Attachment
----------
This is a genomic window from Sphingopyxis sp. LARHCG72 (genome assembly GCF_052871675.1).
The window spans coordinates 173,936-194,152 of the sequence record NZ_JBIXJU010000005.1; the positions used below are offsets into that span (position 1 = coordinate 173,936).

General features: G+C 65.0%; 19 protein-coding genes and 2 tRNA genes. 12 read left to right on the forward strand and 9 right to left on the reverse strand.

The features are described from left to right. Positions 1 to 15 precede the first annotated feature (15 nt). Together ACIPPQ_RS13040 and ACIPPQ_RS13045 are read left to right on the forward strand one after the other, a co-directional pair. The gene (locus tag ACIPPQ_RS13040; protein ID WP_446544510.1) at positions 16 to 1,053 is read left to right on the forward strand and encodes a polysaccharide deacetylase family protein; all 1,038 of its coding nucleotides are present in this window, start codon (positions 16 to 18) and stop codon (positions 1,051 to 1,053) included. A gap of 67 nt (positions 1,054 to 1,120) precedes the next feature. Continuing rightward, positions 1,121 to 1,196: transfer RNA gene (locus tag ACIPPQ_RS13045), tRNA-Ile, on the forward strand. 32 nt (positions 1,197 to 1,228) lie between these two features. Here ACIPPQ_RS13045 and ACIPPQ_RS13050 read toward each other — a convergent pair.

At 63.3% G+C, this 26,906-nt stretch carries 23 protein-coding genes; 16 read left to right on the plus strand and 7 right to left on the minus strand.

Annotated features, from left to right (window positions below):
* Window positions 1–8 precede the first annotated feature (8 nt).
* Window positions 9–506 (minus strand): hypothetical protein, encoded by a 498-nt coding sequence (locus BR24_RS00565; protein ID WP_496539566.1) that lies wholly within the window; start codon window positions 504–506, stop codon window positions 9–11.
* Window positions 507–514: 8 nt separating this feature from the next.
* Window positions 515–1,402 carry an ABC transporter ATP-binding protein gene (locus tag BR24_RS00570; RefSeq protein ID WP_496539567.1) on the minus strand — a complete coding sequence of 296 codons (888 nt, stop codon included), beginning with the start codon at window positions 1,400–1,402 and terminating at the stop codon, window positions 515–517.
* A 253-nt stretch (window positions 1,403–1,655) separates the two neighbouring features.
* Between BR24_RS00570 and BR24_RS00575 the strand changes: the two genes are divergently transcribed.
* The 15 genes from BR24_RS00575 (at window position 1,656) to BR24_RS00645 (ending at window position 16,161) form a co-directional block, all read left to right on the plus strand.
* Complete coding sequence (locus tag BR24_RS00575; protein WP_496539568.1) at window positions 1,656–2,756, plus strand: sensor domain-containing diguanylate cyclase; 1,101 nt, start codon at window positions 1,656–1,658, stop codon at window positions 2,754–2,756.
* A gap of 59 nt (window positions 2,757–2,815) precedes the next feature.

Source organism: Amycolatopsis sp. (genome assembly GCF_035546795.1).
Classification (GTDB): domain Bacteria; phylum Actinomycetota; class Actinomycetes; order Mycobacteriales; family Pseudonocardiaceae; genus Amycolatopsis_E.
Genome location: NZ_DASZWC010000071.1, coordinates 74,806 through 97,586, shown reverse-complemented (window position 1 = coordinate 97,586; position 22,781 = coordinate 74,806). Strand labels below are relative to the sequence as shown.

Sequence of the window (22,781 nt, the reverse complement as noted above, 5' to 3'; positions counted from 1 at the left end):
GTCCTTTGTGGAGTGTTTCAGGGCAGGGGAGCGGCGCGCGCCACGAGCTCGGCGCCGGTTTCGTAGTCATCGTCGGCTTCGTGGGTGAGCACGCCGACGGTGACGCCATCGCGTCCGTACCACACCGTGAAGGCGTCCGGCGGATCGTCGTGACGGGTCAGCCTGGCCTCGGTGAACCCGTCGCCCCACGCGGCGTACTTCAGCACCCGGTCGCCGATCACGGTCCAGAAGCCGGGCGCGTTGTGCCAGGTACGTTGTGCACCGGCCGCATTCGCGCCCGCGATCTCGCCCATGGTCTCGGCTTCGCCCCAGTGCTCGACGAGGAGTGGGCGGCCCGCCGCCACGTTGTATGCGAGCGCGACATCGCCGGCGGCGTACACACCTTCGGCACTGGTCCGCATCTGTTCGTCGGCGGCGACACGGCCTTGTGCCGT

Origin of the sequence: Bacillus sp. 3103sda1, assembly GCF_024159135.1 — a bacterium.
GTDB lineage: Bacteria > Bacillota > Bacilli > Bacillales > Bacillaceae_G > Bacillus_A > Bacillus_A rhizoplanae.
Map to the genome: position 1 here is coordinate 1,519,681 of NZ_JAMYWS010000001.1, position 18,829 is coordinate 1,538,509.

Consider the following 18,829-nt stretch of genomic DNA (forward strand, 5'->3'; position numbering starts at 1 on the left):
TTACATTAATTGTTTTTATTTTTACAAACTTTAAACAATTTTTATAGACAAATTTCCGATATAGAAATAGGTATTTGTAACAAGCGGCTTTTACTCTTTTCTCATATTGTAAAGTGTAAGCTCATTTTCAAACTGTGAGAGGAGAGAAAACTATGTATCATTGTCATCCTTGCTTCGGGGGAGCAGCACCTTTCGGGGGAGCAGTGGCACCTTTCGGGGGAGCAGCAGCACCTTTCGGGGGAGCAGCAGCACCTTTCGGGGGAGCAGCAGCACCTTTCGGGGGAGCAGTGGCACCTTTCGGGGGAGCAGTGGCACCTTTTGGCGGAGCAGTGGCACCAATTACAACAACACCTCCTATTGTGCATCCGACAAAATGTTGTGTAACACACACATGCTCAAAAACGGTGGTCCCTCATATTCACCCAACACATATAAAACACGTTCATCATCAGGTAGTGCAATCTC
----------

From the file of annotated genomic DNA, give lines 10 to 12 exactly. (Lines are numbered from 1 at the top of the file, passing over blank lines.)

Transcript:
* Window positions 515–1,402 carry an ABC transporter ATP-binding protein gene (locus tag BR24_RS00570; RefSeq protein ID WP_496539567.1) on the minus strand — a complete coding sequence of 296 codons (888 nt, stop codon included), beginning with the start codon at window positions 1,400–1,402 and terminating at the stop codon, window positions 515–517.
* A 253-nt stretch (window positions 1,403–1,655) separates the two neighbouring features.
* Between BR24_RS00570 and BR24_RS00575 the strand changes: the two genes are divergently transcribed.